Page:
'No problem with security of Pak's nuclear weapons'
Bush stresses there has been no significant effect on the military-to-military contacts between US and Pak.world Updated: Nov 21, 2007 21:13 IST
Amidst concerns that Pakistan's nuclear arsenal may fall into hands of fundamentalists, the US has said that Islamabad's atomic weapons are safe.
"We feel pretty comfortable at this moment of time. And of course we'll pay attention to, to any, country that has got nuclear weapons," US President George W Bush told ABC News when asked about the safety of Pakistan's nuclear weapons.
Bush's view comes hours after a top Pentagon official said that there is no "problem" linked to the security of Pakistan's nuclear weapons.
"I've been asked previously about the security of the nuclear weapons. I see no indication that's a problem," Chairman of the Joint Chiefs of Staff Admiral Mike Mullen said at a briefing held at the Washington Foreign Press Centre.
Admiral Mullen was asked to look at the worst-case scenario in Pakistan where the nuclear weapons fell into the wrong hands and if Washington had any options.
"I try not to spend much time speculating on what-ifs. But certainly, part of the understanding of where we are with respect to those weapons is ensuring that they are secure, and being mindful and watchful of that," Admiral Mullen said.
He stressed that there has been no "significant effect" on the military-to-military contacts between Washington and Islamabad due to the emergency there.
"From a military standpoint, I haven't seen a significant effect," the top military official said in response to a query on the impact of the Pakistan emergency on the US mission in Afghanistan.
"We continue the contacts. And so, from that standpoint, the logistics support, in terms of what goes through Pakistan to support our efforts in Afghanistan. We have seen no interruptions there as well. So, from that standpoint, we just haven't seen much," Admiral Mullen pointed out.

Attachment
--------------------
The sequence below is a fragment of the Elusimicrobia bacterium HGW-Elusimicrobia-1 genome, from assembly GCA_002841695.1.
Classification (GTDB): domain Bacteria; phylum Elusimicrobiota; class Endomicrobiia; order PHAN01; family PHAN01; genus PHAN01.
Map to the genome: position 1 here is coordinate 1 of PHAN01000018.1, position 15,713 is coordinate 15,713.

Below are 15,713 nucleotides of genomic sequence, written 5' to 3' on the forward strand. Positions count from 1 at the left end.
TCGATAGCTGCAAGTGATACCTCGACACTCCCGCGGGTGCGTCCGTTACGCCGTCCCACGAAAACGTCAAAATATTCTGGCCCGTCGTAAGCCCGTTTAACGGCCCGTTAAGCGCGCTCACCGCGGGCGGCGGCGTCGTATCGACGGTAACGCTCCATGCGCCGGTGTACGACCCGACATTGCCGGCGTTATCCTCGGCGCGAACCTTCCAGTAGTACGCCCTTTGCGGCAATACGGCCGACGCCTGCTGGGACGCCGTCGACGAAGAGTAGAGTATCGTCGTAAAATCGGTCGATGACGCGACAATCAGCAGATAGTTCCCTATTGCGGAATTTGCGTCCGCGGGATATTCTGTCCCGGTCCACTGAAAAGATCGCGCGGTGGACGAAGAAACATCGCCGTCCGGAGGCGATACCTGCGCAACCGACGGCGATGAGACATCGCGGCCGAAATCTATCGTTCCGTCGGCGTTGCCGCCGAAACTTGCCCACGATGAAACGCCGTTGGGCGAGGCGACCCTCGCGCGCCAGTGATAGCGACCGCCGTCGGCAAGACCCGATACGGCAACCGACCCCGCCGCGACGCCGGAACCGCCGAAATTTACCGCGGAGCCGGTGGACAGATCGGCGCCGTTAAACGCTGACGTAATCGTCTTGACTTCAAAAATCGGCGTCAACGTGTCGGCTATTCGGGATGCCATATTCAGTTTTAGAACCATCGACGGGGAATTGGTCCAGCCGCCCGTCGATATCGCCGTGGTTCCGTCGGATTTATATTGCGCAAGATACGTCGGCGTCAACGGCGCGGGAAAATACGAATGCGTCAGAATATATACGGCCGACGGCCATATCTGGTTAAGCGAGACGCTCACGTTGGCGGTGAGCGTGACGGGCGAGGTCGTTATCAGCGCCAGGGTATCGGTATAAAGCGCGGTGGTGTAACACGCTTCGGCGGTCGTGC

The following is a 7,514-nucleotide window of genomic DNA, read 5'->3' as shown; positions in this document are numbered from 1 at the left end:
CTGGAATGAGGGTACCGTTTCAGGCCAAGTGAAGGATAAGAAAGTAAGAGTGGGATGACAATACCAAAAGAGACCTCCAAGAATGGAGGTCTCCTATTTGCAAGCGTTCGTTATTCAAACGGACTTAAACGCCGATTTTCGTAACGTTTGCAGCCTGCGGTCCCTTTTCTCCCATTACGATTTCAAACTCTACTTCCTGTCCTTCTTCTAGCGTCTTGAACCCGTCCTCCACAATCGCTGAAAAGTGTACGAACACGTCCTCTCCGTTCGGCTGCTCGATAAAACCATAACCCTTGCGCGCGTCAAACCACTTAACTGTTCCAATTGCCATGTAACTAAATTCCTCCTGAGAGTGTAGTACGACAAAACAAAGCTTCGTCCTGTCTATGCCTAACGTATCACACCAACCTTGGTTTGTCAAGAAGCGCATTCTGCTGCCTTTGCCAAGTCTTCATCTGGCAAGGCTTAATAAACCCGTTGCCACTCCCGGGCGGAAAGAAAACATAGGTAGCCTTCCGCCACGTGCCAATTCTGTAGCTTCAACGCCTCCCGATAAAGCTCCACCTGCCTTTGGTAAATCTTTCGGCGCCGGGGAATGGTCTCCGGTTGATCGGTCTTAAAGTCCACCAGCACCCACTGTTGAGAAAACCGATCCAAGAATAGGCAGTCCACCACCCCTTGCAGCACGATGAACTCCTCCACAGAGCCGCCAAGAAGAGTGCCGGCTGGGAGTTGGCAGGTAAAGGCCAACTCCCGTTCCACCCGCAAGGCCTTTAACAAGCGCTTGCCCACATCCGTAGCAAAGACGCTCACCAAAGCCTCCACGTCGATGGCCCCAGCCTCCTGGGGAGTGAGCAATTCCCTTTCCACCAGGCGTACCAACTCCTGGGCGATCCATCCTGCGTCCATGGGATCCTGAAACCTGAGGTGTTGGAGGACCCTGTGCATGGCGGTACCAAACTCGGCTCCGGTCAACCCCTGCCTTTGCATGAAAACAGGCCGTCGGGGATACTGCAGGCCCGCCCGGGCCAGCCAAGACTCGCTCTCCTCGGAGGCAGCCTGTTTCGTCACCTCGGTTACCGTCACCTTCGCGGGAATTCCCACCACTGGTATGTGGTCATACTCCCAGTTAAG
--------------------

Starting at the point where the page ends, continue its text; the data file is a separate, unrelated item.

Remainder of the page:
Chairman of US Joint Chiefs of Staff said: "On a larger scale, or at a higher level, one of the challenges that we have globally is to control weapons of mass destruction, and that we all need to work together to do that. "And I think that will continue to be a huge challenge," Admiral Mullen said.
"So, to have a weapon -- a nuclear weapon that would be in the hands of a terrorist anywhere in the world would be a huge, huge challenge for all of us," the top US military official said.
Meanwhile, Bush described Pakistan President Pervez Musharraf as "a man of his word" and expressed confidence that the military ruler will follow his advice to end emergency.
"He (Musharraf) made a decision, we did not necessarily agree with his decision, to impose emergency rule, and hopefully he will get rid of the rule," Bush said.
"He (Musharraf) truly is somebody who believes in democracy.... He has done more for Democracy in Pakistan than, any modern leader has," the US President said.
A "strong" US ally in the war on terrorism in Afghanistan since September the 11th, Musharraf declared emergency in Pakistan on November 3 citing spur in militancy and judicial intervention in day-to-day affairs of the country.
Supported by the first lady of America, Laura Bush, the US President declined to draw parallels between two military-ruled states of Pakistan and Myanmar, saying "Pakistan has been on the road to democracy, Burma had not been."